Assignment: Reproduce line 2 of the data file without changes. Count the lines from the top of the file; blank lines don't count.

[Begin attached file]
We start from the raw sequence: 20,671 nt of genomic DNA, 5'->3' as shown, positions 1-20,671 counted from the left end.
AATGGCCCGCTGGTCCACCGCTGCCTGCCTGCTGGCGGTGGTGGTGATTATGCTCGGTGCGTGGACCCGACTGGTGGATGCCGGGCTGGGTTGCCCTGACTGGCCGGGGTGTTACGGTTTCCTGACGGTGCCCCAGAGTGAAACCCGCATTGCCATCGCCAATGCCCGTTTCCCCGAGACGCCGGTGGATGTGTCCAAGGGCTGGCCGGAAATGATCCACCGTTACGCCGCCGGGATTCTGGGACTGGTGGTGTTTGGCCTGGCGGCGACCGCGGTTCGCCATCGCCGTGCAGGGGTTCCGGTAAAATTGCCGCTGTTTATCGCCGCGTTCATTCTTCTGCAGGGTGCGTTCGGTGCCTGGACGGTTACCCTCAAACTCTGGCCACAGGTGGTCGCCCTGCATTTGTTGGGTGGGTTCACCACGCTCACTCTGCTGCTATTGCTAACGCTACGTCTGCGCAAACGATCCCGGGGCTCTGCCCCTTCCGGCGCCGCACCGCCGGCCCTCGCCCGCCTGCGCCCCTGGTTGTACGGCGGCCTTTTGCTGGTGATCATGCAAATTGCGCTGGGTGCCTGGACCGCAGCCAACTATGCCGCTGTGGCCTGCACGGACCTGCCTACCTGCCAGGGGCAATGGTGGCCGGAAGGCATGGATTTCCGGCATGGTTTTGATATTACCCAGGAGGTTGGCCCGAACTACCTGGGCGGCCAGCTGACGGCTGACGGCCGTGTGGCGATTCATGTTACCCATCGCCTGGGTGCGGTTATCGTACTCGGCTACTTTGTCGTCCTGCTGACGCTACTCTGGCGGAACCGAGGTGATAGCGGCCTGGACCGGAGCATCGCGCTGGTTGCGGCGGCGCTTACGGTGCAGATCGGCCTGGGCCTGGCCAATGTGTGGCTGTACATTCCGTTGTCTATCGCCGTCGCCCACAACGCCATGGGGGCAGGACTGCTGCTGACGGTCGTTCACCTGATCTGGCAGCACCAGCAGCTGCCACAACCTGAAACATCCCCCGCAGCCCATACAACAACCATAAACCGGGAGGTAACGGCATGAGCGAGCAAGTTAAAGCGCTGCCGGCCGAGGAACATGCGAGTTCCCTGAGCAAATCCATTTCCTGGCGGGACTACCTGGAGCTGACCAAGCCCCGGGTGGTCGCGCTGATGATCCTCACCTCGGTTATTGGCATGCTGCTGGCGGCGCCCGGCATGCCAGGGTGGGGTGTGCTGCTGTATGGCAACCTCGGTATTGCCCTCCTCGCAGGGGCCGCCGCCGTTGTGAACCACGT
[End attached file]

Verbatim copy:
AATGGCCCGCTGGTCCACCGCTGCCTGCCTGCTGGCGGTGGTGGTGATTATGCTCGGTGCGTGGACCCGACTGGTGGATGCCGGGCTGGGTTGCCCTGACTGGCCGGGGTGTTACGGTTTCCTGACGGTGCCCCAGAGTGAAACCCGCATTGCCATCGCCAATGCCCGTTTCCCCGAGACGCCGGTGGATGTGTCCAAGGGCTGGCCGGAAATGATCCACCGTTACGCCGCCGGGATTCTGGGACTGGTGGTGTTTGGCCTGGCGGCGACCGCGGTTCGCCATCGCCGTGCAGGGGTTCCGGTAAAATTGCCGCTGTTTATCGCCGCGTTCATTCTTCTGCAGGGTGCGTTCGGTGCCTGGACGGTTACCCTCAAACTCTGGCCACAGGTGGTCGCCCTGCATTTGTTGGGTGGGTTCACCACGCTCACTCTGCTGCTATTGCTAACGCTACGTCTGCGCAAACGATCCCGGGGCTCTGCCCCTTCCGGCGCCGCACCGCCGGCCCTCGCCCGCCTGCGCCCCTGGTTGTACGGCGGCCTTTTGCTGGTGATCATGCAAATTGCGCTGGGTGCCTGGACCGCAGCCAACTATGCCGCTGTGGCCTGCACGGACCTGCCTACCTGCCAGGGGCAATGGTGGCCGGAAGGCATGGATTTCCGGCATGGTTTTGATATTACCCAGGAGGTTGGCCCGAACTACCTGGGCGGCCAGCTGACGGCTGACGGCCGTGTGGCGATTCATGTTACCCATCGCCTGGGTGCGGTTATCGTACTCGGCTACTTTGTCGTCCTGCTGACGCTACTCTGGCGGAACCGAGGTGATAGCGGCCTGGACCGGAGCATCGCGCTGGTTGCGGCGGCGCTTACGGTGCAGATCGGCCTGGGCCTGGCCAATGTGTGGCTGTACATTCCGTTGTCTATCGCCGTCGCCCACAACGCCATGGGGGCAGGACTGCTGCTGACGGTCGTTCACCTGATCTGGCAGCACCAGCAGCTGCCACAACCTGAAACATCCCCCGCAGCCCATACAACAACCATAAACCGGGAGGTAACGGCATGAGCGAGCAAGTTAAAGCGCTGCCGGCCGAGGAACATGCGAGTTCCCTGAGCAAATCCATTTCCTGGCGGGACTACCTGGAGCTGACCAAGCCCCGGGTGGTCGCGCTGATGATCCTCACCTCGGTTATTGGCATGCTGCTGGCGGCGCCCGGCATGCCAGGGTGGGGTGTGCTGCTGTATGGCAACCTCGGTATTGCCCTCCTCGCAGGGGCCGCCGCCGTTGTGAACCACGT